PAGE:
If Netflix has an animation specialty when it comes to family fare, it is in the domain of pseudo-fantastical landscapes that feel like the fairly distant but indeterminate past, with a sprinkle of magic in the air. While I recognize this, it seems both very general and quite particular. It’s part of what makes Netflix’s kind of family animation so appealing, and The Magician’s Elephant is no exception.
The Magician’s Elephant, based on Kate DiCamillo’s book, concerns a small child named Peter (Noah Jupe) who is fostered by Vilna (Mandy Patinkin), a harsh old soldier after his family dies.
Despite his very rigorous upbringing, Peter is a pleasant, hopeful young guy – a tribute to his tenacity given that surviving primarily on “tiny fish and stale bread” would put anybody to the test. Not to mention that their gorgeous village has been perpetually clouded over for years, with no sign of the sun.
When Peter spots a fortune-tent teller in town one day, his curiosity triumphs over his prudence. He instead asks the Psychic (Natasia Demetriou) if his younger sister is still alive with the one penny he was meant to use to buy supper. She informs him, ever cryptically, that he must “follow the elephant” to find his sister. So it’s lucky that a local magician (Benedict Wong) has conjured one out of pure nothingness in an attempt to banish the clouds.
Peter resolves to release the elephant from the palace where it is imprisoned to test whether it can genuinely take him to his long-lost sister. Unfortunately for him, the monarch (Aasif Mandvi) is not so easily persuaded. He agrees that Peter can have the elephant if and only if he completes three impossible feats.
The animation in the film is delightful, with a whimsical, storybook character to it that helps the story remain ageless, even when references to the not-so-distant conflict conjure up imagery recognizable to older audiences. But, it is this balance between real and magical that director Wendy Rogers and screenwriter Martin Hynes achieve so brilliantly, and which eventually pulls out the film’s greatest power.
The notion of The Magician’s Elephant is totally lovely as a setup. The difficulty of Peter’s three impossible duties drives the plot and keeps it interesting for the young audience that this picture is undoubtedly aimed for. The lengthier action sequences, too, appear to be constructed with them in mind, even if they occasionally slow down the rhythm.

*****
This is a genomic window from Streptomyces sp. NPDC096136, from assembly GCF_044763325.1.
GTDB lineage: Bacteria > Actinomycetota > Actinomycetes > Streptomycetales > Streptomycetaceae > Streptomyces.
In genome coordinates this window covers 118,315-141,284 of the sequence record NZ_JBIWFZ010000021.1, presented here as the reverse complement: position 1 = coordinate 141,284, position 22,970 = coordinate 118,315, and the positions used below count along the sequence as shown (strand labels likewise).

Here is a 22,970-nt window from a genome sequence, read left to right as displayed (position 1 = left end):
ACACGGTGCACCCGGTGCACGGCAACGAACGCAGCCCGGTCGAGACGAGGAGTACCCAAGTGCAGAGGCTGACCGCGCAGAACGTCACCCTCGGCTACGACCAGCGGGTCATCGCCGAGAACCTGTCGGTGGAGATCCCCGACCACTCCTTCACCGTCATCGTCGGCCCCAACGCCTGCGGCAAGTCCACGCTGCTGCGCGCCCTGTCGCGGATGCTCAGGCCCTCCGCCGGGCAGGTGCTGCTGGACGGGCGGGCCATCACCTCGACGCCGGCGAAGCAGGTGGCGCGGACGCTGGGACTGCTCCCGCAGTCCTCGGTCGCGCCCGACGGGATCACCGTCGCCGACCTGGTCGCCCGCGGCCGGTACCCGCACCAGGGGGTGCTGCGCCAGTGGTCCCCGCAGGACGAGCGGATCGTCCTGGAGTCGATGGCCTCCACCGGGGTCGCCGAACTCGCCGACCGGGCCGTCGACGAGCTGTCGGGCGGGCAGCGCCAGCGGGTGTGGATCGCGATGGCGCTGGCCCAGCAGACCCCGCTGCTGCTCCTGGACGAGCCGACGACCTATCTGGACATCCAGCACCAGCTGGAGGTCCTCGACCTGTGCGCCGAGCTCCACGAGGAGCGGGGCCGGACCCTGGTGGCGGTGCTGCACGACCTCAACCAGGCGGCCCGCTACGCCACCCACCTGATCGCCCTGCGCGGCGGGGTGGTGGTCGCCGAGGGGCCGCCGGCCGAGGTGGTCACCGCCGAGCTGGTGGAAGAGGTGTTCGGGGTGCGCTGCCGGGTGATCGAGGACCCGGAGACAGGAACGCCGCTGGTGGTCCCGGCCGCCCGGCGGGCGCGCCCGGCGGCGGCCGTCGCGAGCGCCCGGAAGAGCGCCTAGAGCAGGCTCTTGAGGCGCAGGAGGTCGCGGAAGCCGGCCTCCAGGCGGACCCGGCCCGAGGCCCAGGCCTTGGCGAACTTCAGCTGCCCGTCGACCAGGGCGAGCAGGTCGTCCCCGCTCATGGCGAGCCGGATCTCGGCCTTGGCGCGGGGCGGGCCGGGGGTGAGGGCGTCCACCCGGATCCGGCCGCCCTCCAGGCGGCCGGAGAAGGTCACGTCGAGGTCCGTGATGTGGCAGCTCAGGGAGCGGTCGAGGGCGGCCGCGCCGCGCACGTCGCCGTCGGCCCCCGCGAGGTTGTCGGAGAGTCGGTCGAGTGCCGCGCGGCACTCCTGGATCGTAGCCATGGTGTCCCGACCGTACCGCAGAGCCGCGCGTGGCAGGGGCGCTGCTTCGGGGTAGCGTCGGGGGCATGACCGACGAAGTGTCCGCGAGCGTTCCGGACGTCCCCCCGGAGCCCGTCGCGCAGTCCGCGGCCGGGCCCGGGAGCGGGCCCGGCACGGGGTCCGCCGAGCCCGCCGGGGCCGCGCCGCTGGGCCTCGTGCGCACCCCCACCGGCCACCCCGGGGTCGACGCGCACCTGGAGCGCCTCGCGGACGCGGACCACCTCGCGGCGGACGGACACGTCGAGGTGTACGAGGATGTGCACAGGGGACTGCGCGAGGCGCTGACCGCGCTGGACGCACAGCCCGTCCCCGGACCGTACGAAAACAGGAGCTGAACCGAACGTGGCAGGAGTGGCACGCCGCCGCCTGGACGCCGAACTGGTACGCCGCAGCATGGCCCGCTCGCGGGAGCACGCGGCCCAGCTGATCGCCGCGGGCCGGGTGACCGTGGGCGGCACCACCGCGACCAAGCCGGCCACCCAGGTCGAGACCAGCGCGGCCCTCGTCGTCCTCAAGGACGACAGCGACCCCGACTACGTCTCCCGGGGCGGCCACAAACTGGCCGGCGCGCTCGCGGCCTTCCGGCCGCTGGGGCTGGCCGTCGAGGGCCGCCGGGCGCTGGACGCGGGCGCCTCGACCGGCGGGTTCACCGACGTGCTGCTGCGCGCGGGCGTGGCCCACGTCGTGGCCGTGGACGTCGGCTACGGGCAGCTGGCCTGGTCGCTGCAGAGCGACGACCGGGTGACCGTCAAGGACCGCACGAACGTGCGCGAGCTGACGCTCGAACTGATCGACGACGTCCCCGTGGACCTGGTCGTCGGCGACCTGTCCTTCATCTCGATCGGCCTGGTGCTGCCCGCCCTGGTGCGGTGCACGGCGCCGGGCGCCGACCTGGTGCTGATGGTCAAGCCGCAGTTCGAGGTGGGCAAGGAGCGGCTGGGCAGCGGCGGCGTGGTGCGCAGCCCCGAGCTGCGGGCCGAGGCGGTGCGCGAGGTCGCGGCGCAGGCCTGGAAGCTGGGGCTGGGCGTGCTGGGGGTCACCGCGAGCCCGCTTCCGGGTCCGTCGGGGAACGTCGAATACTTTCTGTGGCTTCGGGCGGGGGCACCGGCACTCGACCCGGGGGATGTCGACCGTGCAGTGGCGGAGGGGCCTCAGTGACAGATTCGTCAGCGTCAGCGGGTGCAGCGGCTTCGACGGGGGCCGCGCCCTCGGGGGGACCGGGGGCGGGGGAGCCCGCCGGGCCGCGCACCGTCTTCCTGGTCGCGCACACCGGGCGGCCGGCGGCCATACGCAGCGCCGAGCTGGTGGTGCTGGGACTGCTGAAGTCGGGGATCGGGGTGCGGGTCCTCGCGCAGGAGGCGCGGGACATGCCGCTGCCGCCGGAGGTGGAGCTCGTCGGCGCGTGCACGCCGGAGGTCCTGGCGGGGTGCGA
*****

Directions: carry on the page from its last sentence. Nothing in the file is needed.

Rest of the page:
Many of these stories, the fairy tales, and folktales we all grew up with, always had a moral at their heart. It might be as simple as telling their young audience to behave a specific way or believe in a certain thing, but The Magician’s Elephant’s great brilliance is that it goes beyond that. It instead imparts a lesson that is never stated overtly, but pervades every aspect of the story and stays in the air long after the film has ended.
The magician conjured up the elephant in an attempt to rid the town of its perpetual cloud cover. He hadn’t set out to summon the elephant, but his attempt was fully based on the notion, or hope, that such a thing was conceivable. Peter is motivated to do his three difficult tasks with the same optimism and belief. The dread of failure is there in both circumstances, but it is never powerful enough to dissuade them or make them believe that the impossible tasks they attempt to perform are genuinely impossible.
At the end of the day, it is what I hope the young audience takes away from the film. Things in our world become more and more unattainable with each passing day. Therefore, while the clouds above are symbolic rather than the lovely mammatus cloud kind, the basic idea stays the same.